$3 Million Award a Wake-Up Call for Floor Care Standards

Published On July 31, 2019 | By admin | Casino

State laws are pretty consistent in requiring property owners to take every reasonable step to ensure visitor safety. Commercial property owners are held to a higher standard than people welcoming guests into their homes, but even owners of residential property must take a reasonable amount of care.

If you operate any sort of commercial enterprise, what is your company’s attitude toward floor care? This question arises out of a recent $3 million award given to an Ohio woman who slipped and fell at a Cincinnati casino. Whether or not you agree that her injuries warrant such a stiff penalty against the casino, the fact remains that premises liability could cost your company big.

What Happened at the Casino?

The Jack Casino in Cincinnati isn’t unlike any other casino in the US. Guests make their way throughout the property via a series of hallways that connect the casino with adjoining rooms and other public spaces. In the incident in question, a woman walking down one such hallway accidentally stepped on a collapsed ‘wet floor’ sign lying on in her path.

The sign sent her falling to the floor, whereupon she fractured her kneecap. The woman required surgery to insert metal hardware into the damaged bone. She sued, claiming a loss of quality of life as well as additional pain in an already arthritic knee. She may require a second surgery.

The core of the case against Jack Casino was one of negligence demonstrated in two ways. First, the plaintiff’s attorney accused the casino’s owners of not having standards and policies in place for dealing with wet floors. Second, they claimed negligence based on the fact that an employee walked right by the sign and didn’t pick it up just minutes before the woman fell.

Protecting Yourself Against Liability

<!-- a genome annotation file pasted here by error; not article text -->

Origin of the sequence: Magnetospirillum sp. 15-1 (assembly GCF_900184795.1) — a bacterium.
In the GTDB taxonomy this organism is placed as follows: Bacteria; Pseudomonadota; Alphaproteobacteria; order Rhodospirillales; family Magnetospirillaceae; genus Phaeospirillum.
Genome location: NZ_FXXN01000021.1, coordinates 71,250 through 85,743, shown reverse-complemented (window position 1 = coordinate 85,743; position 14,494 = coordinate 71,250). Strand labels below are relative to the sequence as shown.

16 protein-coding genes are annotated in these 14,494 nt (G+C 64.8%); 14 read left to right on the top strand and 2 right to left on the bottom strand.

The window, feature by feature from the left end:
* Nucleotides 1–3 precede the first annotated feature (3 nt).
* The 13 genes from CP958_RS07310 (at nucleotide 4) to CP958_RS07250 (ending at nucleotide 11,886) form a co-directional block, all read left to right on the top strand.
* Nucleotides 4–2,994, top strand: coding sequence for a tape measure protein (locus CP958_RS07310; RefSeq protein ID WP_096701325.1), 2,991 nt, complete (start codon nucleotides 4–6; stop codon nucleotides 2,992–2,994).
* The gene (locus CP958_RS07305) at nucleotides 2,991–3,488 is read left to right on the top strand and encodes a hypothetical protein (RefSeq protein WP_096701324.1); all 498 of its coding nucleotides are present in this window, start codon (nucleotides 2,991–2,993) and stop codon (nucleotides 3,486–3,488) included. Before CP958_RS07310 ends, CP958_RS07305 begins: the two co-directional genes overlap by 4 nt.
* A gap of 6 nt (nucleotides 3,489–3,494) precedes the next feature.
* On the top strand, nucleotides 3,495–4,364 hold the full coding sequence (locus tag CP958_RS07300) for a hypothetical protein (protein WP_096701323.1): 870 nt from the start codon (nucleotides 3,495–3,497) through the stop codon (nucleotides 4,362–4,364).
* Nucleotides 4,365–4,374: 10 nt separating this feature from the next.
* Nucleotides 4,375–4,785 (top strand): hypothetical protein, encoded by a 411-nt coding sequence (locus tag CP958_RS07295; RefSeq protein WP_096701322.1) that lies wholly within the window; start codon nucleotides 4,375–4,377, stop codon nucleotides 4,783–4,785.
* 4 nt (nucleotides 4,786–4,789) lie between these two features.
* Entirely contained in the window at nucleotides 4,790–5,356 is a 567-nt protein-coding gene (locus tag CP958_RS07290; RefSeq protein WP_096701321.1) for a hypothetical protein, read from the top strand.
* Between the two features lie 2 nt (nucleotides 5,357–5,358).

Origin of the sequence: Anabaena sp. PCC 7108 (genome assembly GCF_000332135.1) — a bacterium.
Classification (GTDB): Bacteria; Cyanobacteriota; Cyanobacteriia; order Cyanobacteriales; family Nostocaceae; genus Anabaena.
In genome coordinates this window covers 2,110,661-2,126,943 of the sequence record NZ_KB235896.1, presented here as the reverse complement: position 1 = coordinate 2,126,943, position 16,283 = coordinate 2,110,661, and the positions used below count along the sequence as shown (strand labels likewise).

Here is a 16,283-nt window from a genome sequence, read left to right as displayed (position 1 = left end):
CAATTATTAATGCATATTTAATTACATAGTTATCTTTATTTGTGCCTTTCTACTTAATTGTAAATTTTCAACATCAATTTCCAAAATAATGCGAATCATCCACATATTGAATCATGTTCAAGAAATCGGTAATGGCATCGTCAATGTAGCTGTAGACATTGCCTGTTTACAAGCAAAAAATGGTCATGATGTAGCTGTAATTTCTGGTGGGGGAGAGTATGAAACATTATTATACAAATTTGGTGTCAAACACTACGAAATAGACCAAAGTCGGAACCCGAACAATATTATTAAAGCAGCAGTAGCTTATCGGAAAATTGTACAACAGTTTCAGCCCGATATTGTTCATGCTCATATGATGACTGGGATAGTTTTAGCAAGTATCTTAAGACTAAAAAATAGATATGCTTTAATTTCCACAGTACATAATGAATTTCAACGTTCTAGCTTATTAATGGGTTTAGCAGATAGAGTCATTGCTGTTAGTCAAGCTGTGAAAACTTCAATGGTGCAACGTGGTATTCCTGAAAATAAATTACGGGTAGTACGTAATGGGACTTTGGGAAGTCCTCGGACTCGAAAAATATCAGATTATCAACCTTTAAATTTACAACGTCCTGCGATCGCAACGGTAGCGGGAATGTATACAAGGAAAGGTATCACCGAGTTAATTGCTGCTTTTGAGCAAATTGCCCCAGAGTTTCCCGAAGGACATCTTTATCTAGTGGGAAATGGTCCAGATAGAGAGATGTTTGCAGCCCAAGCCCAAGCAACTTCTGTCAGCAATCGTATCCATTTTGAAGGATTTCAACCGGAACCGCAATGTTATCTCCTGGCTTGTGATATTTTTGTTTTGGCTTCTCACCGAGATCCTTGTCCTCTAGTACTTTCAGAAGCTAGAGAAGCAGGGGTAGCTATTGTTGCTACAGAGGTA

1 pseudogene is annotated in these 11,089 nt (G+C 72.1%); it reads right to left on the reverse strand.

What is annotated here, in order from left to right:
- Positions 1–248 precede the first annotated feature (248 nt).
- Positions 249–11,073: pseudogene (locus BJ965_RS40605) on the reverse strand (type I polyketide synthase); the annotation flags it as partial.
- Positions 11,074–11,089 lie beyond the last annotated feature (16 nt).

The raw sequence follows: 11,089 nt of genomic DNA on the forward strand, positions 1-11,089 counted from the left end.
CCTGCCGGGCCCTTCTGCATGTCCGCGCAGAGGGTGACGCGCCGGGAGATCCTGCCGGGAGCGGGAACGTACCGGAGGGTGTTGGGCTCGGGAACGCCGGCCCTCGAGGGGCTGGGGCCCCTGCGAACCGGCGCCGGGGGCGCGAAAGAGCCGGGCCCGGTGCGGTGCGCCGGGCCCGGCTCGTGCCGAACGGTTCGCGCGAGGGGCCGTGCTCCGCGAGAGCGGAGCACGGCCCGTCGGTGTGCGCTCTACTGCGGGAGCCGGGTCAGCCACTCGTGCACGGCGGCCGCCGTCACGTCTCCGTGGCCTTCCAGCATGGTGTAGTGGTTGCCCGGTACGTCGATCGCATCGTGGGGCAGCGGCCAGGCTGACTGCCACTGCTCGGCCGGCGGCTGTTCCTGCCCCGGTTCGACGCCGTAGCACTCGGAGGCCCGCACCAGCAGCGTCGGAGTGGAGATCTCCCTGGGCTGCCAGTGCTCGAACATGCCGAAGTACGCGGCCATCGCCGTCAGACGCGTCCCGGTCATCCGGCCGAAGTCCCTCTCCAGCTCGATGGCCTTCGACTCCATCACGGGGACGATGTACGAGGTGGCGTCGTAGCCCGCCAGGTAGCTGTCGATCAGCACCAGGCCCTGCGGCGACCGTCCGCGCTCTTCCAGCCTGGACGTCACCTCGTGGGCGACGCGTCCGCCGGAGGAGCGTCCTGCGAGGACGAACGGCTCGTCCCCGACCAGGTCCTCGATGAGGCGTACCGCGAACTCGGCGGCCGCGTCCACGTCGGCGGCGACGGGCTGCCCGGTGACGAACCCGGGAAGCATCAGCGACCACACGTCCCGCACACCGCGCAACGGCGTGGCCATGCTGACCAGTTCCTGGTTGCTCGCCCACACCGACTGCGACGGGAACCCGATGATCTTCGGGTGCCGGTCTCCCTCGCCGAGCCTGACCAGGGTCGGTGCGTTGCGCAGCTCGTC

The Ohio jury clearly felt as though Jack Casino was negligent enough to have to pay $3 million. As a business owner, we trust you do not want to find yourself in a comparable situation. The good news is you don’t have to. You can take every reasonable step to guarantee visitor safety.

Alsco, the company that pioneered uniform rental in the U.S., explains that a good starting point is putting down floor mats in strategic locations. Floor mats should be placed, at the very least, at every public entrance. They are deployed in order to prevent people from having to walk through standing water, ice, or snow.

In cases of wet floors left behind by improper mopping procedures, employers have an obligation to teach their workers how to mop correctly. Using a wet mop the way it is intended to be used does not leave standing water behind. It leaves only a very slight layer of moisture which should evaporate in a few minutes.

Keep Walkways Open

In addition to floor mats, proper mopping procedures and the appropriate signage, employers have a responsibility to make sure that all walkways are kept open and free of obstacles. In public spaces where guests are known to move, that means making sure all aisles, halls, etc. are completely free of any and all clutter. In an industrial environment, keeping walkways open is a more complicated exercise.

Any way you slice it, the point is that slip and fall injuries cost companies tens of millions of dollars every year. It doesn’t need to be this way. The $3 million award in Ohio is a wake-up call for floor care standards and best practices among business owners. Premises liability is too expensive to ignore proper floor care.

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